where we searched for a caffeine pick me up. There were many places to choose from, as they ring the market all the way round. Those of you who know of my dog addiction (see will not be surprised to know that I chose the café that had the resident dog at hand. Voila! Introducing Charles Edward (say/read it with French accent), a very docile bull dog who was plopped down in the middle of this café. When I first spied him, he was on top of a plexiglass window in the floor, gazing down at the bakery below. I decided maybe his human daddy or mommy were down there, but in truth, after observing him for a while, I think that the window might had just offered a different temperature and therefore a different sensory variation from the floor itself and he seemed to like it.

He was docile to the point of being comatose. I poked him at one point to make sure he hadn't expired! People would bend down and pet him, as we did, and he would not budge. No flick of the ear or wrinkle of nose. I think he was inured as this probably happend all day every day. No matter, he gave me a sense of comfort and so we sat right next to him so I could soak up the familiar canine vibes. I had a café frappe, which was amazing. It was simply lightly sweetened espresso, which had been beaten with ice to the point of being airy, frothy, opaque and utterly scrumptious. I asked the waiter 3 times if there was cream in it as I kept thinking he didn’t understand my question as he answered no each time. But I know from experience that if you have a heavy duty blender such as a Vita-Mix, that such a texture can be obtained. They had classic apple tarts, small cakes and sweet breads and large crisp meringues in the window, although we didn’t indulge in any of them. I have a recipe for very similar meringues in my new book, Unforgettable Desserts.

After our culinary stroll we headed towards the beach, which is made up of gray rocks, rather than sand.

Here we are finally beginning to relax, getting away from our hectic daily lives.

At the end of this particular beach, high up on a steep hill, is a park with a waterfall fountain way up near the top. The stairs that led up the hill are steep and long, but it felt good to get some exercise (Note to Holly and Patty, my trainers at BeFit in Hadley, MA - I RAN up the first 200 steps. I counted). We walked up into this park, which afforded a view of the beach below. And here are some views from in about the park, to give you a sense of the ambiance.

Before heading back to our rendezvous point I ducked into that same McDonalds to use the restrooms. I go to McDonald’s a lot in the States….for this very same purpose and I have always appreciated the fact that you can run in and out quickly, without feeling the need to purchase any food and without anyone giving you the eyeball if you don’t. This was a bit of a different experience. First of all there was some art on the walls, not great art, but not cheap posters either and there was a general sense of it being a tad more upscale than the ones I’m used to visiting. The bathroom was not easy to find and in fact was upstairs all the way in the back and when I got to it, I read the sign that informed me that the restrooms were for patrons only and that you had to refer to the bottom of your receipt for a code, which you would then punch into the lock on the door. I had no receipt but before I had to think much about it, someone came out and I just went in.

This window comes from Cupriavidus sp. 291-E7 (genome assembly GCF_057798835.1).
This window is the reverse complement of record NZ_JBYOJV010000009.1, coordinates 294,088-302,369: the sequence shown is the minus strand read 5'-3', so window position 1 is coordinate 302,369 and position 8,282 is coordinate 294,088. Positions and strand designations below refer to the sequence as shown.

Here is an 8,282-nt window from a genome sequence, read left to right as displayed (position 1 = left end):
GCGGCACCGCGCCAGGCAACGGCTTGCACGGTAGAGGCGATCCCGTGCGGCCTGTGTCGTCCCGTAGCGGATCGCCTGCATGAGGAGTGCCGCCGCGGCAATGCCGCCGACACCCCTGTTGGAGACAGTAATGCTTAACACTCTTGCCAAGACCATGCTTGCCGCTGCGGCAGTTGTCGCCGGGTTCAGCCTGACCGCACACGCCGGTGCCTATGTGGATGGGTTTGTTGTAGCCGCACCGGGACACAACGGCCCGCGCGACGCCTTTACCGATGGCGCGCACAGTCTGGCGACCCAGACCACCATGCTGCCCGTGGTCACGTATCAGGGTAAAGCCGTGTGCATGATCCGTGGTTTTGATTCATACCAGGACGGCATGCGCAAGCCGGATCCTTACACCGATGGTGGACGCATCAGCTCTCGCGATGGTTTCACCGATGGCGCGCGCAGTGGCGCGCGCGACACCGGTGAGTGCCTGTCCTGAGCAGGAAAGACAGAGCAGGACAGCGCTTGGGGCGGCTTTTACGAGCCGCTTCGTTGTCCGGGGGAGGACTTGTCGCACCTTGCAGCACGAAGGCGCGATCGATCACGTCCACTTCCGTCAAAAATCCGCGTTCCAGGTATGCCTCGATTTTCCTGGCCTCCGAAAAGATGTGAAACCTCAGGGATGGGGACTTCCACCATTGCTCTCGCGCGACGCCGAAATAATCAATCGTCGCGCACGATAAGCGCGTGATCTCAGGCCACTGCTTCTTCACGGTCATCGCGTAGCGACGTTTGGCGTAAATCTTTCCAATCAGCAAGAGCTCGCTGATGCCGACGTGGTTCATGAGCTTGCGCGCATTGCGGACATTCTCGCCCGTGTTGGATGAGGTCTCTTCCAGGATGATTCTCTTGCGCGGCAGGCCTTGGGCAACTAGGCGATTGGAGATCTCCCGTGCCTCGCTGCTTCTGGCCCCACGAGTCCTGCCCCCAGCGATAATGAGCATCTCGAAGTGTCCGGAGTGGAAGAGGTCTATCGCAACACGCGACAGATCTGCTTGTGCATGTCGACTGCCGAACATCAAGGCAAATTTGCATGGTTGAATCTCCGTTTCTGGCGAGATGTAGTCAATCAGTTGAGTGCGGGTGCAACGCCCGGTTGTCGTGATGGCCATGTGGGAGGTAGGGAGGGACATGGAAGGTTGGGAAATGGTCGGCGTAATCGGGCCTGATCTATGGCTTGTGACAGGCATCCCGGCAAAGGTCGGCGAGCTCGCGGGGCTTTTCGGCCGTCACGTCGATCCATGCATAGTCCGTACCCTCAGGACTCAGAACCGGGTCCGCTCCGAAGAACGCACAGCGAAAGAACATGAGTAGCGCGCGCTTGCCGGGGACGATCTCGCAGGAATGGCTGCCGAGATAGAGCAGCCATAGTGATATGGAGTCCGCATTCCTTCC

At about 4 in the afternoon it was time to board the ship and here are our first views of Le Diamant from the outside. For more information on this ship and others owned by this company, click HERE.And here is our room, a very comfortable, spacious room on the “Diamond” deck (the top deck), with a sliding door and balcony and a bathroom that is larger than mine at home complete with full tub. David is reading some material left for us on our bed, which would be a daily occurrence. We would get updates every evening as to the itinerary for the following day. We were also greeted with canapés and wine.

I quickly showered (remember we'd been walking around all day since we landed) and took advantage of the fluffy robes; David caught the Nice scenery behind.

We pulled out of the harbor with David clicking away at the sites. Here you can see through our glass sliding door to our personal balcony:

We chose to have dinner that night in the smaller dining room (see below)

as we felt that not being inundated with a crowd would be preferable. Although I didn’t think to take pictures of dinner, we had vichyssoisse, salmon and a lovely sorbet. The fish was very fresh, very high quality and cooked wonderfully. It was moist and delicate and was my first indication that we were in great hands in terms of the chefs on board.

We set out for the port of Livorno for our first complete day, to be spent in Florence. Come back in a few days for that installment. Teaser: we spent the afternoon in a lovely villa having an olive oil tasting.

1 comment:

amyl said...

hey dede,
not too long a blog entry since you started it by saying it was very long. but, punctuating it with lots of pix helped tremendously to keep me from getting bored.